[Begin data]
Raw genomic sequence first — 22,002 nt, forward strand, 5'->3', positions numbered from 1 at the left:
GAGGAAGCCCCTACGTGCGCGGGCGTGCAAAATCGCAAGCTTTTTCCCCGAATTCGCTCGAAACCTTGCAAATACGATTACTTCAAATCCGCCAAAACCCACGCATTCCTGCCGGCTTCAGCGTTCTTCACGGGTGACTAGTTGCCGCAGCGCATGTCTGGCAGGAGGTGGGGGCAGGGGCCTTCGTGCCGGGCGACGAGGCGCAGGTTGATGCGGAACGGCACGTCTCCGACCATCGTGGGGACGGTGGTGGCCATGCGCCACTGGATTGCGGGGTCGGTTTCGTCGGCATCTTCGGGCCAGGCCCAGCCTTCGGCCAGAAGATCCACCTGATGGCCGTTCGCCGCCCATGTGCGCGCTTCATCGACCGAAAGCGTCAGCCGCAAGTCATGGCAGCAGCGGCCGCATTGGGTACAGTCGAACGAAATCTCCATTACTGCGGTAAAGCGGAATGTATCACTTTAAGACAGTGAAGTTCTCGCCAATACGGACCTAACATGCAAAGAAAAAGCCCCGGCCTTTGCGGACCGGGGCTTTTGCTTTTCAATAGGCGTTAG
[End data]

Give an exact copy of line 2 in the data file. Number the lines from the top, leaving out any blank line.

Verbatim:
GAGGAAGCCCCTACGTGCGCGGGCGTGCAAAATCGCAAGCTTTTTCCCCGAATTCGCTCGAAACCTTGCAAATACGATTACTTCAAATCCGCCAAAACCCACGCATTCCTGCCGGCTTCAGCGTTCTTCACGGGTGACTAGTTGCCGCAGCGCATGTCTGGCAGGAGGTGGGGGCAGGGGCCTTCGTGCCGGGCGACGAGGCGCAGGTTGATGCGGAACGGCACGTCTCCGACCATCGTGGGGACGGTGGTGGCCATGCGCCACTGGATTGCGGGGTCGGTTTCGTCGGCATCTTCGGGCCAGGCCCAGCCTTCGGCCAGAAGATCCACCTGATGGCCGTTCGCCGCCCATGTGCGCGCTTCATCGACCGAAAGCGTCAGCCGCAAGTCATGGCAGCAGCGGCCGCATTGGGTACAGTCGAACGAAATCTCCATTACTGCGGTAAAGCGGAATGTATCACTTTAAGACAGTGAAGTTCTCGCCAATACGGACCTAACATGCAAAGAAAAAGCCCCGGCCTTTGCGGACCGGGGCTTTTGCTTTTCAATAGGCGTTAG